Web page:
A couple of days ago we went to check out a coffee plantation just north of Ubud. There are many in Bali because this island has the perfect conditions for coffee beans to grow. We decided to visit Bali Pulina Agro Tourism. We were really curious about the Kopi Luwak coffee. It's regarded as the most expensive coffee in the world. In Bali, a cup usually goes for about $5-$15. In North America, you can expect to pay $30-$50 per cup. When you understand the production process it totally makes sense why.
TIP: Not sure if you need a visa for Indonesia? Check Your Visa Requirements at iVisa.com! You can process a visa from a computer, smartphone or tablet. It’s that easy! Travellers no longer need to research or get frustrated dealing with different Governments. Travel agents, Destination Management Companies and Corporates can use iVisa.com to process any travel visa. We provide the best solution in the market.
It's also the shittiest coffee in the world - quite literally! To make a long story short, the civet cat (known as Luwak in Indonesia) eats the best coffee cherry and poops out the coffee bean (which remains intact throughout the entire digestive system). Then, the beans are collected, cleaned, de-shelled and roasted. This is why some people call it cat poop coffee. Yumm!
Upon arrival we were greeted by a very friendly staff member who gave us a quick tour of the grounds and the production process. There was no entry fee either. We also saw the civet cats in cages which was kind of sad.
Originally, the beans were collected from feces of civet cats living in the wild, which would make the process very time consuming. As the demand grew, farmers realized it was easier to keep the civet cats in captivity, making the process a little easier. This raised some ethical issues, as you can imagine. I did some research and found one coffee plantation that is the most ethical in Bali: the Munduk Moding Coffee Plantation Nature Resort and Spa. Supposedly, the civet cats are not caged here. We didn't have a chance to see it for ourselves, so who knows. Unfortunately, it's about two hours north of Ubud and we just didn't have time to go there.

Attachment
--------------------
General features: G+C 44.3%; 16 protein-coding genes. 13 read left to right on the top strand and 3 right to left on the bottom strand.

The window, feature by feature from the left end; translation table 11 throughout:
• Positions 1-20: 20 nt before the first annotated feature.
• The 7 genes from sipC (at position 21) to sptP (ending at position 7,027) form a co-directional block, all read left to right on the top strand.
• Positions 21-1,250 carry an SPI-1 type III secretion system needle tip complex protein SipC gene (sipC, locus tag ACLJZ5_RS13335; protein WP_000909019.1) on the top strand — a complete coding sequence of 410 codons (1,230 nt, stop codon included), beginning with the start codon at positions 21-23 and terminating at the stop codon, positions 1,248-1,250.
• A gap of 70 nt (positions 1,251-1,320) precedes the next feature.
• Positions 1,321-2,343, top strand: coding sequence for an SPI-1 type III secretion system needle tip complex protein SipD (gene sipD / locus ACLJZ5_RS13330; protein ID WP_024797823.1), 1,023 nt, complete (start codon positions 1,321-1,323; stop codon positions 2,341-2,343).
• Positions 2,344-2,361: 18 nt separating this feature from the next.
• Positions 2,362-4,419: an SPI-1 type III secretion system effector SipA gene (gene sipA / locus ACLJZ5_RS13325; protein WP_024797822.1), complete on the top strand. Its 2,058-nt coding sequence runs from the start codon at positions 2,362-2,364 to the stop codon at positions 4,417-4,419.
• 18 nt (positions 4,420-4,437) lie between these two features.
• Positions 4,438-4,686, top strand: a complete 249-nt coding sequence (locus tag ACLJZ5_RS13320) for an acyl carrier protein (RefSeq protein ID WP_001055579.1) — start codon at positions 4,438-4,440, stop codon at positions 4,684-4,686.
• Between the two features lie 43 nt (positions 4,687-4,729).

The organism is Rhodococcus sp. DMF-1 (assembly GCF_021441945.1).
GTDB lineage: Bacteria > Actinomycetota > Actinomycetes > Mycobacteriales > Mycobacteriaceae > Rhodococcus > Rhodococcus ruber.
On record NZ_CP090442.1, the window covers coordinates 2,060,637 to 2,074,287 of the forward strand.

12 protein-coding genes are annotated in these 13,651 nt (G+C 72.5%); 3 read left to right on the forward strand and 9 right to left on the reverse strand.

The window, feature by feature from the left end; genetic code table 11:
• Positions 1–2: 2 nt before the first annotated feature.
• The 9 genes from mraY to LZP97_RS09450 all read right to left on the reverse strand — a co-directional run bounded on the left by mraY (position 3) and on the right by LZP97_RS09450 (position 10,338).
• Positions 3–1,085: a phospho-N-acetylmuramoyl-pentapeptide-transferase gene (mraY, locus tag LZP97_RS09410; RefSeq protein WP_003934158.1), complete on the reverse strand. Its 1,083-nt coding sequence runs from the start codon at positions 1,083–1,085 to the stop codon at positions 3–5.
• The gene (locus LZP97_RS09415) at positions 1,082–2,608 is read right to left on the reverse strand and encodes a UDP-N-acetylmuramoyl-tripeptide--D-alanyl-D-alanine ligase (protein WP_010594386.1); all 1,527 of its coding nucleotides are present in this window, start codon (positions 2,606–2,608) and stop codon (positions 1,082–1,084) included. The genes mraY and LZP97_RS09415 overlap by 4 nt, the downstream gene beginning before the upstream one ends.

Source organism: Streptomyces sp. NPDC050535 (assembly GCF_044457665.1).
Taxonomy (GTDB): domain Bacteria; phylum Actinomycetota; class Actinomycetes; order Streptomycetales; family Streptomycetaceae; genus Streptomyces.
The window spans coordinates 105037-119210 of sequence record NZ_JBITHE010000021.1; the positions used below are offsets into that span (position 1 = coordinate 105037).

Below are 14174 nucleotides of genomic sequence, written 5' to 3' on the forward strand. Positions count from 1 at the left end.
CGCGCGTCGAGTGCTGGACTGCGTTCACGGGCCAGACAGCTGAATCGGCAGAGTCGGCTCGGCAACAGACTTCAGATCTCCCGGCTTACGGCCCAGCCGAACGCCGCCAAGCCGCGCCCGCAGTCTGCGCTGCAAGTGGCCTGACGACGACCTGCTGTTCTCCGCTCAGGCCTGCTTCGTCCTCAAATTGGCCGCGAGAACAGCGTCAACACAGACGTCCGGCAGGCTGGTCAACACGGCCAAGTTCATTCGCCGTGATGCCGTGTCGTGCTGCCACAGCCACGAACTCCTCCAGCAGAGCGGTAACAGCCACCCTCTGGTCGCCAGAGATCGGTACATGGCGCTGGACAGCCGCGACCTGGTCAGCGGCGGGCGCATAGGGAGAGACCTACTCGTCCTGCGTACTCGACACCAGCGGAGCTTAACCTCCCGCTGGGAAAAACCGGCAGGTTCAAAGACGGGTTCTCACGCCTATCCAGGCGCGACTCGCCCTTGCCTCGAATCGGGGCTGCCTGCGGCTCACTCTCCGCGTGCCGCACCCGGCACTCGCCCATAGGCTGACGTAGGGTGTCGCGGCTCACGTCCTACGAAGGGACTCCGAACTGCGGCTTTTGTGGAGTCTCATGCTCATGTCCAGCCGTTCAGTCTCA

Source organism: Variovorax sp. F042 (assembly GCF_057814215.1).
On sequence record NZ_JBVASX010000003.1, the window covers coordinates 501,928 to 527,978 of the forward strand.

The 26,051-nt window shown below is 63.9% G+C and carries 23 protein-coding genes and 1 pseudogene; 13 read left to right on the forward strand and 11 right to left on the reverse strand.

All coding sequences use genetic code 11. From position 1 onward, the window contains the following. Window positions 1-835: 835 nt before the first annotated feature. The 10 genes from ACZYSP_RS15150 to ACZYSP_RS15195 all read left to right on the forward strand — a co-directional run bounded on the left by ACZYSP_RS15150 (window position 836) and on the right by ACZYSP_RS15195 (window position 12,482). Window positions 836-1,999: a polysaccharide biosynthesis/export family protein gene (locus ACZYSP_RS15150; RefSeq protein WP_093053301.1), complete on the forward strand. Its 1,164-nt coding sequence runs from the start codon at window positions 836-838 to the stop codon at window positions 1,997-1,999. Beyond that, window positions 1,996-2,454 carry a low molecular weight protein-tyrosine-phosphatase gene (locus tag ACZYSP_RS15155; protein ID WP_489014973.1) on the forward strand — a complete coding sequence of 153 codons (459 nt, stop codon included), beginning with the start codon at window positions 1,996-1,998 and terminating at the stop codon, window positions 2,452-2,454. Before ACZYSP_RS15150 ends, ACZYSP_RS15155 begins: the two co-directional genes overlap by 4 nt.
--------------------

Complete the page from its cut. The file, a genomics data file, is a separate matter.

This man was roasting coffee beans for a while and he looked pretty tired. So I helped him out and took over. :)
Once the coffee beans are roasted, they are ground using a mortar and pestle.
After the tour we were ready to sample some coffee...and tea! We waited for our samples, which were free and ordered two cups of kopi luwak coffee which cost us $5/each.
We weren't expecting much, but when we walked down to the terrace we had the most incredible view of the rice terraces!
In total, we sampled 9 different things. Starting from the left side: lemon tea, ginger tea, ginger coffee, ginseng coffee, chocolate coffee, pure cocoa, vanilla coffee, pure Bali coffee. The two large cups are kopi luwak.
My favourite was the pure Bali coffee and the ginseng coffee. Mike's favourite was the ginseng. All I can say is that we were both pretty wired after, especially Mike. Just look at his eyes! HAHA!
What about the kopi luwak coffee? It was ok. I'm glad we tried it but it wasn't amazing. The experience itself was interesting - learning about the production process and also knowing that the cup of coffee we drank passed through a furry cat. :)
We couldn't leave without taking a few photos of the surrounding area. It was stunning!
Bali Pulina Agro Tourism (or maybe the more ethical coffee plantation) is definitely worth a visit especially if you are on a budget...and a coffee lover like us! :)